Learn By Blessing

I visited the Yoga Dork website and read an article called “Am I Misappropriating Yoga?” J. Brown, a veteran yoga teacher based in Brooklyn writes eloquently, and the  topics discussed in his essay interest me.

At first, I felt compelled to express my personal views on the topics of misappropriation and commercialization of yoga.  But after meditating, I feel more compelled to project my energy into the discussion.  This means I feel less urgency to voice my opinion and more urgency to send a high-frequency vibration rippling through the middle of a stormy debate.  It is less important for me to have others understand my personal opinions; it is more important that others feel blessed by whatever truth I have to share.

Yoga began long ago in a place we know of as India.  Yoga started long, long, long before that.  Yoga is timeless.  We are timeless.

Yogi Bhajan taught us to learn by blessing rather than learning by questioning.  For a long time I felt uncomfortable with, and felt lots of resistance to, this idea of learning by blessing.  I have been educated to think critically, to question everything I hear and read, to take nothing at face value but to filter every thought and idea through a process of careful analysis.

So, why would I ever want to “learn by blessing?”  What is the use of learning by blessing?

In his essay, J. Brown mentions how Hindus and Yoga scholars are growing increasingly frustrated with the contemporary portrayals of yoga on Instragram.  The commercialization of yoga troubles countless people within and outside the yoga world.  Yoga has become an industry.  As the wife of a lawyer, I am also made sensitive to the fact that it is a very under-regulated industry.  People are getting away with all kinds of suspicious programs that they tout as yoga trainings and certification programs.  But really, how authentic are all these programs and what are they teaching?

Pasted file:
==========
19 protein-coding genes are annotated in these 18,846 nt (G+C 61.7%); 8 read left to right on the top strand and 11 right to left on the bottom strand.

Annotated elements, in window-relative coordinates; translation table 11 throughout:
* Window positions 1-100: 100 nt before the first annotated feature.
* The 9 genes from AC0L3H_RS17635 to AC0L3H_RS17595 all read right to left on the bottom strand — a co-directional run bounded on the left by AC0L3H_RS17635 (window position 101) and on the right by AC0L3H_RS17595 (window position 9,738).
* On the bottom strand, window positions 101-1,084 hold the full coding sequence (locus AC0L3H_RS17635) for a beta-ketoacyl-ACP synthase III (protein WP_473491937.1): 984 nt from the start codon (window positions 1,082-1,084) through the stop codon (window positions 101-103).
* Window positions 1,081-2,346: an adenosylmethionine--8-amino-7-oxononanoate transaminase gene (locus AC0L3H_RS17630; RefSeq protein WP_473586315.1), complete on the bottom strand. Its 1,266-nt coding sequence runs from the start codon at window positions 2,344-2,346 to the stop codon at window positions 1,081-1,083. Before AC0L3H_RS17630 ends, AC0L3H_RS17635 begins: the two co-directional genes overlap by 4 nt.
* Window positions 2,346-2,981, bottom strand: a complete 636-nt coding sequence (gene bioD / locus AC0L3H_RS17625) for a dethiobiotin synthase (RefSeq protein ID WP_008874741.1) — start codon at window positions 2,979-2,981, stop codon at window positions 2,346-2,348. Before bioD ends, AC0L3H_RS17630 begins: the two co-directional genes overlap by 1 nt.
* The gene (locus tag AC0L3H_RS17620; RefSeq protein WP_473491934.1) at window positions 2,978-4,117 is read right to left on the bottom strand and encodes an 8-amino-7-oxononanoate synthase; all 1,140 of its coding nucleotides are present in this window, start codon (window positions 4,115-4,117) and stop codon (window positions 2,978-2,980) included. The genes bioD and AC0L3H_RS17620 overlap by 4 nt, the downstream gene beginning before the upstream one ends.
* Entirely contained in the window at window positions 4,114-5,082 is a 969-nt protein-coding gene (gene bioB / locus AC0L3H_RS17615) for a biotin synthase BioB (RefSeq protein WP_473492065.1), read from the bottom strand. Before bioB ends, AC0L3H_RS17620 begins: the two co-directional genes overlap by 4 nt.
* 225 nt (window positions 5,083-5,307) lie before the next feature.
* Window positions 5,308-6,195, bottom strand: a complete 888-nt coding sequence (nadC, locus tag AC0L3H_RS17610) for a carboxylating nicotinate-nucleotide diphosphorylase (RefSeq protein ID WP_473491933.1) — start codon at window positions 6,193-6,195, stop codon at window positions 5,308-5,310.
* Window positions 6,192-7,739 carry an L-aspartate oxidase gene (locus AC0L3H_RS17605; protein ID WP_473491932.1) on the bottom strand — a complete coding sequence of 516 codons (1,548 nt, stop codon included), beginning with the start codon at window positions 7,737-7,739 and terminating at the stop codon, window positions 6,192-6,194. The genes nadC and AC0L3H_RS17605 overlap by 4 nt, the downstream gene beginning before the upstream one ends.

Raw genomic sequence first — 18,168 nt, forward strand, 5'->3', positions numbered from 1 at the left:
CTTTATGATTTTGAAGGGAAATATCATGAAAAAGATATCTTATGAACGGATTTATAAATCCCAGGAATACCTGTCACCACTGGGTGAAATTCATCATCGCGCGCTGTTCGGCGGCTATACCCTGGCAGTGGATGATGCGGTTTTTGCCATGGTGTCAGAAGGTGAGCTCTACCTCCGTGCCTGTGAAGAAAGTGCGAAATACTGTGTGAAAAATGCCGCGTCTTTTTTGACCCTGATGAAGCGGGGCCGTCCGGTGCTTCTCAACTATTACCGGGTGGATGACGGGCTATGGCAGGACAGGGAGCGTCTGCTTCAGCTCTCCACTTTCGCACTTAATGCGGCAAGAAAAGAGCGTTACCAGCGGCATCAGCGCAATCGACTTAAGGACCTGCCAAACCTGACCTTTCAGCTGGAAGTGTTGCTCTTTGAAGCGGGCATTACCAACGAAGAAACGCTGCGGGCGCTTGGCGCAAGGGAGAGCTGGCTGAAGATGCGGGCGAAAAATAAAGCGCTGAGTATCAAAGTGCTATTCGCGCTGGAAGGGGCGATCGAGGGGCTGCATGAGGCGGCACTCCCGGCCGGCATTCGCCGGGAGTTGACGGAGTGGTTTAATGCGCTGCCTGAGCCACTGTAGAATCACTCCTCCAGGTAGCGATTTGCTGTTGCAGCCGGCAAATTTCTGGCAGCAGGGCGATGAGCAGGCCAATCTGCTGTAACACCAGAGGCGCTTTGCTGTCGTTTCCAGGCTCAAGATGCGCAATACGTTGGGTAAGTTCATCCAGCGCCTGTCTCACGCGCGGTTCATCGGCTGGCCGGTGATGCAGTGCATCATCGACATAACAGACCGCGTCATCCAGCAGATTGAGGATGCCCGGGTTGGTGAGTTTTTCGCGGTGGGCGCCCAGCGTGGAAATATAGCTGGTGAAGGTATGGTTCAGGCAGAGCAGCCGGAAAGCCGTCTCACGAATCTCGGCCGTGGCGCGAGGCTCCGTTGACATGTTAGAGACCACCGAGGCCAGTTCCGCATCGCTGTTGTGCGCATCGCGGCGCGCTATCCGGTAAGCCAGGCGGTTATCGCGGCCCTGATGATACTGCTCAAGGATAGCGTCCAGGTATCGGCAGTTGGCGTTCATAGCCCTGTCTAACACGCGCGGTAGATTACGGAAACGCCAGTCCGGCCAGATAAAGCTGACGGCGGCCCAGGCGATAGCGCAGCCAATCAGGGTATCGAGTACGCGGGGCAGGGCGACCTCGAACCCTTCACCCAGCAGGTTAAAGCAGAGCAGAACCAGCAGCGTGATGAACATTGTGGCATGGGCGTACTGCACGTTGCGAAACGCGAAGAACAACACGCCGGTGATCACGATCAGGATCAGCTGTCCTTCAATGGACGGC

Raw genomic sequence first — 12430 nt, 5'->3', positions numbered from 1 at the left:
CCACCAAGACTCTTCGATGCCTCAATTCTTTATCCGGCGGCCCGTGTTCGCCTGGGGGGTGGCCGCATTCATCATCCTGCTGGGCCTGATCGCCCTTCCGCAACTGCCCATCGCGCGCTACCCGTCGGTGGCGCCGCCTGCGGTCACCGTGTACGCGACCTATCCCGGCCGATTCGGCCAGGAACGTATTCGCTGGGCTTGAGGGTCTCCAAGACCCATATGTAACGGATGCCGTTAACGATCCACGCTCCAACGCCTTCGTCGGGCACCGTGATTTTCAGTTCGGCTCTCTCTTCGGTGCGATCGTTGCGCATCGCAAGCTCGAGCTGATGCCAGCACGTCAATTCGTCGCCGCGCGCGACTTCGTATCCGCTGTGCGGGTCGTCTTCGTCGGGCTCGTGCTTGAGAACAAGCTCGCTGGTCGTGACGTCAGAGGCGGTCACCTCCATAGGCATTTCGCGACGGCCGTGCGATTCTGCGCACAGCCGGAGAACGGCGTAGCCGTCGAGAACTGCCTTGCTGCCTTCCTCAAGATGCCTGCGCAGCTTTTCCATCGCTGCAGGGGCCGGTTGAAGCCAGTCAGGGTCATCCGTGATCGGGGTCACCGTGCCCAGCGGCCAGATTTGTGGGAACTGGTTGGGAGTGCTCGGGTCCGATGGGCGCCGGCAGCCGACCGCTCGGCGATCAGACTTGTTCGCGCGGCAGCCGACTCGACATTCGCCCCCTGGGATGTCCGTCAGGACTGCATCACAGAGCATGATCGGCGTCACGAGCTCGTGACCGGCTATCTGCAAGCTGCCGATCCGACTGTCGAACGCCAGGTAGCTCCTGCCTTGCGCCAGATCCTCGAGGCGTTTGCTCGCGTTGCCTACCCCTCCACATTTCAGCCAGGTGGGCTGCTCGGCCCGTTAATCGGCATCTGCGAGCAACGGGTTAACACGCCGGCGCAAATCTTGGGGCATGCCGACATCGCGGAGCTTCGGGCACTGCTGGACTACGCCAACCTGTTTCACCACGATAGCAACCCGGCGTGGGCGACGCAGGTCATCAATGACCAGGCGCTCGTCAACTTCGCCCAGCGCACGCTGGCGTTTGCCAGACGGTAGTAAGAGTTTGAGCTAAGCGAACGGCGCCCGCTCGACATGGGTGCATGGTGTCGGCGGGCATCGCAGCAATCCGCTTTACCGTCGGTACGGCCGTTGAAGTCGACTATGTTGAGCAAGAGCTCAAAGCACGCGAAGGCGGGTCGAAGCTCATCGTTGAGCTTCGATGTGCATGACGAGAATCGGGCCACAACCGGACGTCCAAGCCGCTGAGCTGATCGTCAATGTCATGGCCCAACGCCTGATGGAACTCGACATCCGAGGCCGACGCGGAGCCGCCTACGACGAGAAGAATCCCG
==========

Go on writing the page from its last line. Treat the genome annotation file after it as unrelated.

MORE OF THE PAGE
In this maelstrom of yogamania, disagreements and fraud are bound to grow.  Polarity constitutes a major aspect of the human experience.  There is no such thing as authenticity without such a thing as fraud.  So, I found this situation an interesting one to try to apply Yogi Bhajan’s teaching that a yogi can “learn by blessing.”

I wrote a comment at the bottom of J. Brown’s article that I will echo here on my blog.

Bless the Capitalists. Bless the Imperialists. Bless the forefathers of Yoga. Bless those who worship Kali. Bless the yoga scholars. Bless yoga practitioners.  Bless yoga masters. Bless yoga beginners. Bless the users on Instagram. Bless yoga. Bless yoga tradition. Bless yoga transformation. Bless you. Bless me. Bless the dead.  Bless the unborn.

I feel gratitude to J. Brown for helping me clear up my mind and heart reflecting on these ideas.

What have I learned from all this blessing?

By blessing the mess of beings touched by yoga and touching yoga, I feel I become more conscious of the Big Picture of yoga.  I feel that I become more aware that each player in this universe has an infinite story, and if I were to live their story, I would completely empathize with their perspective.  So, to each and every being, I offer all the compassion I can muster in my Mother-heart.

Isn’t it a wonder that the Creator of All That Is and Was and Will Be had the grace to give humanity Yoga and Prayer Mudra and the Flower of Life and the blogosphere and….?!

Sat Nam!

mandala.9.7.2015

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